New research has boldly proclaimed that every employee is a digital employee. What does this mean for the future of IT strategies?
The development and proliferation of IT trends and technologies has meant that businesses have had to drastically refocus growth strategies.
Where in the past an organisation may have had a dedicated IT department, now, as Gartner has boldly proposed, “every employee is a digital employee”. Whether they’re actively engaged in traditional IT functions or not, most if not all staff are regularly interacting with computers and other digital devices, and the skill set demanded by modern employers has evolved to reflect this.
IT’s influence is blurring the lines between departments within organisations, and future professionals will be the key to managing these developments.
What makes an employee digital?
According to Gartner, the wide range of digital devices people are accustomed to using in their everyday lives is part of the reason for the distinction. As most people are familiar with smartphones, apps and wireless networks – among others – in their homes, it doesn’t take much for them to be able to utilise this technology in the workplace as well.
Naturally, this is impacting directly on the workplace. Because people are comfortable using these devices in their personal lives, they’re usually prepared or expecting to be able to use them at work.
Due to these trends, Gartner recommends organisations form a digital workplace IT strategy so employees can use technology in a manner that is familiar to them. According to Research Vice President Matt Cain, it’s up to businesses to become leaders in this field.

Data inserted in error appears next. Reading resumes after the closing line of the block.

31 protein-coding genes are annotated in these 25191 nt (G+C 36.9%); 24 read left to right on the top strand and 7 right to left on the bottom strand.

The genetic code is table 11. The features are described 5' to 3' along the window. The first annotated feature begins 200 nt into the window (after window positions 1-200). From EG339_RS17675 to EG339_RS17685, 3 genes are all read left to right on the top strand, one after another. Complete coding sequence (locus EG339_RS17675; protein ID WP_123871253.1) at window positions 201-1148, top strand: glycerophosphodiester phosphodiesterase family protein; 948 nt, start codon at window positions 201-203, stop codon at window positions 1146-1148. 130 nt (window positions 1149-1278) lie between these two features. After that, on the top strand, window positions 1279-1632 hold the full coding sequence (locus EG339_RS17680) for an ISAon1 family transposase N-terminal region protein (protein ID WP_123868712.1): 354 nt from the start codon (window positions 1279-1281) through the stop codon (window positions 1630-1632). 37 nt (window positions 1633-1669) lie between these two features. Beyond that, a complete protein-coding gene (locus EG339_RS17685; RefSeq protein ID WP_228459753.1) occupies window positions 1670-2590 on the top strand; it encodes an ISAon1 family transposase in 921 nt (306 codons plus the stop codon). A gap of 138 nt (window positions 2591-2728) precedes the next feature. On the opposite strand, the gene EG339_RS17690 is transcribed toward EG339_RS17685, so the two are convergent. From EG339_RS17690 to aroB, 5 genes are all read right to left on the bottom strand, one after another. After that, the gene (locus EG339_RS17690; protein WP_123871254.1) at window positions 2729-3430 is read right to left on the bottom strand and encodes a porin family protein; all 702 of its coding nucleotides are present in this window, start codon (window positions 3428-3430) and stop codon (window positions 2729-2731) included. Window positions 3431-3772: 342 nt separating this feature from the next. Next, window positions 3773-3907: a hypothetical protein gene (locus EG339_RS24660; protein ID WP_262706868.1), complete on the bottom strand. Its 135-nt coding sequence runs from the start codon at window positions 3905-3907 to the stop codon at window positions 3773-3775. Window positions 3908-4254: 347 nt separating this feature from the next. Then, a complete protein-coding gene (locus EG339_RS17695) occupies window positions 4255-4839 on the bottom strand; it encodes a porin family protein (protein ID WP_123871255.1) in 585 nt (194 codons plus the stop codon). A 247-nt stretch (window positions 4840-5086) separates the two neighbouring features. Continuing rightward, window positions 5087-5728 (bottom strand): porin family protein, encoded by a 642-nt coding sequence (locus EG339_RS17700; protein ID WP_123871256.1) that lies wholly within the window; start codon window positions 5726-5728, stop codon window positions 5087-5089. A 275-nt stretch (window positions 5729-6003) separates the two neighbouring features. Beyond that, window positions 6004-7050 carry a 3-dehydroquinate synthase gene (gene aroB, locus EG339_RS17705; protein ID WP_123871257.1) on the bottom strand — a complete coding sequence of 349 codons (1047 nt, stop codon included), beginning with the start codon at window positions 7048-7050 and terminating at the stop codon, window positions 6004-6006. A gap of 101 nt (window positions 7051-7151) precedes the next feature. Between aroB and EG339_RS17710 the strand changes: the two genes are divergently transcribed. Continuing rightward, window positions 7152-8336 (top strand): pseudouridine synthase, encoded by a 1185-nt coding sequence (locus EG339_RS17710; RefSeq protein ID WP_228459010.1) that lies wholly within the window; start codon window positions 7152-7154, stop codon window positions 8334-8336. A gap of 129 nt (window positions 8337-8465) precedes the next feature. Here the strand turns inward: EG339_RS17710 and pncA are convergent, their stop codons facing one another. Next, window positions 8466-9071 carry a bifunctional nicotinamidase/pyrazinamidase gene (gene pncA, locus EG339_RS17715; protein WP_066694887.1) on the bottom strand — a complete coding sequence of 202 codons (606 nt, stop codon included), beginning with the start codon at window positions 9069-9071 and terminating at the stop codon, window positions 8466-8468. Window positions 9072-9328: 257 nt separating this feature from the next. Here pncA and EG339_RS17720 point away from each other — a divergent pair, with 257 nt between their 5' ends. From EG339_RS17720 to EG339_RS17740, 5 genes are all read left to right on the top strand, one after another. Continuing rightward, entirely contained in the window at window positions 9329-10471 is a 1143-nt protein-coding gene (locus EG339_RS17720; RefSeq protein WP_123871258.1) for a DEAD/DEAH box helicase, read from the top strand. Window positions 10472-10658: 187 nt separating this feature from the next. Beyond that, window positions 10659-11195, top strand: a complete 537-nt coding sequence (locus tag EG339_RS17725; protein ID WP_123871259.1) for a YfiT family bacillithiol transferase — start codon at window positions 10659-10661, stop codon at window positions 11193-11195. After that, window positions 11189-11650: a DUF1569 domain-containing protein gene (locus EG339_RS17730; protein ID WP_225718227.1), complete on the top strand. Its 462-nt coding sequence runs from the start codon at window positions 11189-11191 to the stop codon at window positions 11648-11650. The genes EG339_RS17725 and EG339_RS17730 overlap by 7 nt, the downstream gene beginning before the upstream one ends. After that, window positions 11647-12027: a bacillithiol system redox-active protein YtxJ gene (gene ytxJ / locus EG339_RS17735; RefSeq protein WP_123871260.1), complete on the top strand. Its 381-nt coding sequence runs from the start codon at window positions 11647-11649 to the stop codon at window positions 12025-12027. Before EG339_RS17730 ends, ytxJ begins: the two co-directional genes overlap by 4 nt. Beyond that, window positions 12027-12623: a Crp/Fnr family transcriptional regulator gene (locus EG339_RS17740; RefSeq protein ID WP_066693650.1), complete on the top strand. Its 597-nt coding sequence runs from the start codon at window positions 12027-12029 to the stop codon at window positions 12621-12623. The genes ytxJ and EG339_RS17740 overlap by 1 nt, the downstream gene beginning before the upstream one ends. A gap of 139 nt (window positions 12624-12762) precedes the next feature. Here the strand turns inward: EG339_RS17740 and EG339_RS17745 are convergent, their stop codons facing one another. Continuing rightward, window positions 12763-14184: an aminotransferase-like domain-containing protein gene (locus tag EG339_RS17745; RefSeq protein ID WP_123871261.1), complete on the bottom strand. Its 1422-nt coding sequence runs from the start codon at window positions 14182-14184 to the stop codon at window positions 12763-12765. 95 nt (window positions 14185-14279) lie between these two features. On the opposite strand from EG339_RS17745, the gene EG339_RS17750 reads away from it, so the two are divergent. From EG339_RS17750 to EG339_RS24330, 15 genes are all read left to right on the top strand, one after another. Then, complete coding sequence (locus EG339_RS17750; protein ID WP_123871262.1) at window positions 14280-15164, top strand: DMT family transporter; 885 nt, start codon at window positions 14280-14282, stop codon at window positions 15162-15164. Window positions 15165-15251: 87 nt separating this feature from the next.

“IT leaders are in a unique position to strategically sense and respond to a set of seemingly disconnected business initiatives for employees, partners and customers,” he said.
“The central thread that ties them all together is the consumerisation of technology, and a failure to engage with this will further marginalise the IT group.”
How far will the digital influence go?
The extent to which digital disruption is defining business operation was illustrated by Ernst & Young’s report on the 2015 mergers and acquisitions (M&A) landscape.
According to the firm, corporate technology deals accounted for nearly US$130 billion of M&A activity in Q2 of this year, a 65 per cent increase over the first few months of the year. Highlighting the importance of IT Strategies within businesses today.
A study from McKinsey and Company discovered that executives are now becoming further involved in the roll out of new IT systems and networks. The reach of a company’s IT infrastructure means they have to take care to ensure client- and customer-facing elements are carried over efficiently.